As Canada's national housing agency, CMHC draws on more than 65 years of experience to help Canadians access a variety of quality, environmentally sustainable and affordable housing solutions. CMHC also provides reliable, impartial and up-to-date housing market reports, analysis and knowledge to support and assist consumers and the housing industry in making informed decisions.
CMHC Market Analysis standard reports are also available free for download at http://www.cmhc.ca/housingmarketinformation.
 
Kevin & Faye Kitzman
Sales Representatives
Remax Real Estate Centre
Direct : 519-577-0603
 
 
Faye Kitzman
Mortgage Agent
Mortgage Intelligence
519-588-0141
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RRSPs or TFSAs: Which is better to use when buying your first home?

RRSPs or TFSAs: Which is better to use when buying your first home?

Given the price of Canadian homes, some consumers almost have no choice but to take advantage of the federal government’s Home Buyers’ Plan.
Do you really want to raid your retirement fund to buy your first home?
Nobody sets out to do it, but given the price of Canadian homes, some consumers almost have no choice but to take advantage of the federal government’s Home Buyers’ Plan. You can withdraw up to $25,000 from your RRSP to buy your first home, as long as you pay it back over 15 years. Considering the average home in Canada sold for $363,346 last year, two people with $25,000 each could use that money to get closer to the goal of having a 20% down payment — an important demarcation point because it means you can avoid expensive mortgage-default insurance.
But tax-free savings accounts are now in their fourth year, meaning each individual could have up to $20,000 in that account. The TFSA is becoming a real alternative when it comes to saving for a home.
So which should you use to buy your house?


“There is a huge premium if you sit down and do the numbers for taking it out from the point of view of missed opportunity in terms of growth,” Al Nagy, an Edmonton-based certified financial planner with Investors Group Financial Services, says of removing the cash. “Once you’ve taken it out, unlike a TFSA, that contribution room is not put back. You lose that contribution unless you create new contribution room in terms of new income.”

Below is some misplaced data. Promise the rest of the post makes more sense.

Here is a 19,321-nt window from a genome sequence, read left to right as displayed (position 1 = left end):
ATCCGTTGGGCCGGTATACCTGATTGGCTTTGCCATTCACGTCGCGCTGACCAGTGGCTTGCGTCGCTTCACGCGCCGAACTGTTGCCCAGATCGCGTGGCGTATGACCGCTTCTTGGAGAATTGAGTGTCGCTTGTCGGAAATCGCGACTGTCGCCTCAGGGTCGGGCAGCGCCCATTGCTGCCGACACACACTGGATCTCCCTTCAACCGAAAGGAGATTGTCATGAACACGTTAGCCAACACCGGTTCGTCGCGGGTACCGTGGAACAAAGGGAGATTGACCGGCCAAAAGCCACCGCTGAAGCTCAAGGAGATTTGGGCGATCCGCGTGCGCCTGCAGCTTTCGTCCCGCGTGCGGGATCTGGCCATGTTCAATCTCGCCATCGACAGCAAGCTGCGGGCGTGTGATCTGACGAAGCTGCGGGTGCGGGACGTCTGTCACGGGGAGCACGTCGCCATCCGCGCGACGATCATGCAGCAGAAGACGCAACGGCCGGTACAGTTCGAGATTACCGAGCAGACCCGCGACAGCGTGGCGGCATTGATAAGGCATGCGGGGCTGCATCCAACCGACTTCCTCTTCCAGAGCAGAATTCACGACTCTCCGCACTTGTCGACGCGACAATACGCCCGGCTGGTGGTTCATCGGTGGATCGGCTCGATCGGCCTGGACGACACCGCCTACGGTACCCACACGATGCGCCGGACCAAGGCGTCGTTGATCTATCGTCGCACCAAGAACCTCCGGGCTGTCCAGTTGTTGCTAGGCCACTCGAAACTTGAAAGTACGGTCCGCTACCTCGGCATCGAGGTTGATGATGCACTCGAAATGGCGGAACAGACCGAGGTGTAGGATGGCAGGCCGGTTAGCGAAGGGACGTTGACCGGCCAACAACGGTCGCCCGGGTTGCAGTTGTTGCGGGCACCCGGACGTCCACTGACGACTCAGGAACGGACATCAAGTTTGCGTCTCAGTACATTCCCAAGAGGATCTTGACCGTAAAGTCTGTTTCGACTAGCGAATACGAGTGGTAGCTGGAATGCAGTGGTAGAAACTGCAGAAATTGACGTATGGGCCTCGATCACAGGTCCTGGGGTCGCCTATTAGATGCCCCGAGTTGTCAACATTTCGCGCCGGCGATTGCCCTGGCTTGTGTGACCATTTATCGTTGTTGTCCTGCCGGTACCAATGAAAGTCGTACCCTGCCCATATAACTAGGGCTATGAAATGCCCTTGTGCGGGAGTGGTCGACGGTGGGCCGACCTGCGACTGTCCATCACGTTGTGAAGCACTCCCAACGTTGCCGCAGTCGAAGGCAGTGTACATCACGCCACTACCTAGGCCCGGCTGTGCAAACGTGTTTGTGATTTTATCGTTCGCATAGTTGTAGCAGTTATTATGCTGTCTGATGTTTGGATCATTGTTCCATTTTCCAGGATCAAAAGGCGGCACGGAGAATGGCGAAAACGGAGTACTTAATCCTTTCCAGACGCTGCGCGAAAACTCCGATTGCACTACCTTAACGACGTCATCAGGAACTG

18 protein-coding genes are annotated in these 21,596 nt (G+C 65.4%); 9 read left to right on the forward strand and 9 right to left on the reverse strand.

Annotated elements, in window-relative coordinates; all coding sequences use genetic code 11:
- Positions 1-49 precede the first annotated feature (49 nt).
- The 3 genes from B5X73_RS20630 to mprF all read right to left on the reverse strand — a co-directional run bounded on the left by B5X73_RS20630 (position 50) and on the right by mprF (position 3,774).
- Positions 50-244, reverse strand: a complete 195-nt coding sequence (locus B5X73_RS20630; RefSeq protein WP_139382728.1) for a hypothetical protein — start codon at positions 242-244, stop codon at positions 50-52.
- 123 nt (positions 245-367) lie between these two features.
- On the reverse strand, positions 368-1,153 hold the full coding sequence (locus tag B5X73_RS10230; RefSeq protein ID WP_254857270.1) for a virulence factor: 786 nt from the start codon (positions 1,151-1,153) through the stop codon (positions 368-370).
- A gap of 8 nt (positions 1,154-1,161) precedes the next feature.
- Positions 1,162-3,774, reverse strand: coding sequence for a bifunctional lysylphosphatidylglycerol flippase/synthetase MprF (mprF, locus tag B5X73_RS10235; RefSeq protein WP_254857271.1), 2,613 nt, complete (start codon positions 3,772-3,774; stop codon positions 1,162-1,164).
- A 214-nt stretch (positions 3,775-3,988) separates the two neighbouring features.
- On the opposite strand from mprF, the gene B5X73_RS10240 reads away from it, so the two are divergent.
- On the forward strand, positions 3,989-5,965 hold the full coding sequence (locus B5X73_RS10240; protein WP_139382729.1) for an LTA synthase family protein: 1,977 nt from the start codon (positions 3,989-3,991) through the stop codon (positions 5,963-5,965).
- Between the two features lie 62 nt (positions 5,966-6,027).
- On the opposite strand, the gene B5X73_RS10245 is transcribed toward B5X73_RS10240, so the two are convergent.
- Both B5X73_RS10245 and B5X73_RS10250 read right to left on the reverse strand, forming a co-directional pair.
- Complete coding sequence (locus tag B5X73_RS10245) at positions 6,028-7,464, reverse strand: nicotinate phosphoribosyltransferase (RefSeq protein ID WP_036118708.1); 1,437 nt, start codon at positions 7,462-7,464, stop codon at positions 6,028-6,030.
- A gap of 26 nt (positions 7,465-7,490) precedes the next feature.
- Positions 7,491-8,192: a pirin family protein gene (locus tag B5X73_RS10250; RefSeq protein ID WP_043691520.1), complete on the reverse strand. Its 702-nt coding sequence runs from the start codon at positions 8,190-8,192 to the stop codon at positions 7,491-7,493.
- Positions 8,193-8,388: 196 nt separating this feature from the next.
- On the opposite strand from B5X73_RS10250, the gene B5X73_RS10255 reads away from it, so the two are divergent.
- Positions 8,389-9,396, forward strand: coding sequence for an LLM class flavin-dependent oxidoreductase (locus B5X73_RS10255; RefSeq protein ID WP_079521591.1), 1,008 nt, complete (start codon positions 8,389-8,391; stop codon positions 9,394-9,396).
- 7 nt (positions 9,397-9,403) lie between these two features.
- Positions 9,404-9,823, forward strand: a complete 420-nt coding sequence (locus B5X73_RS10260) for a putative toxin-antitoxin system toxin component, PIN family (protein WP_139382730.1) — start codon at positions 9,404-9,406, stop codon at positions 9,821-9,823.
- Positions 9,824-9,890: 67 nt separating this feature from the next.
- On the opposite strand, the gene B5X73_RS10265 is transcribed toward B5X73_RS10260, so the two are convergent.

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The loss in terms of sheltered income growth can be harsh, says Mr. Nagy, who cites a 30-year-old individual with RRSP valued at $30,000, earning 8% per annum on average. If there were no HBP withdrawal, the RRSP would grow to $139,829 by age 50 and $301,880 by age 60.
But take $20,000 out and repay it over 15 years and the RRSP would be worth $92,215 at age 50 and $199,805 at 60. Pay the $20,000 back over 10 years and the RRSP would be worth $100,237 at 50 and $216,404 at 60.
“The loss of RRSP growth by using the HBP would be mitigated by the savings in the mortgage interest expenses by reducing the size of the mortgage through the use of the HBP withdrawal,” he notes, adding people need to remember HBP repayment is a non-deductible expense.
“I don’t think we should forget the reason for the RRSP is to save for retirement.”
Don Lawby, chief executive of Century 21 Canada, still sees a strong need for the HBP and says it has yet to be replaced by the TFSA. “I think it still has some value. There is still a lot of confusion out there about the TFSA,” says Mr. Lawby, adding RRSPs remain more attractive to consumers. “People have a tough time saving for a down payment and it assists them to do that because those dollars are before tax.”
He adds there is a third alternative for those interested in buying a house. There is nothing to say you couldn’t use both accounts for a down payment. That could mean $90,000 for a couple and based on today’s home prices you might need that much cash to get to a 20% downpayment.

Kevin & Faye Kitzman
Sales Representatives
Remax Real Estate Centre
Direct : 519-577-0603
 
 
Faye Kitzman
Mortgage Agent
Mortgage Intelligence
519-588-0141
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Friday, 10 February 2012

Canadian home prices rising again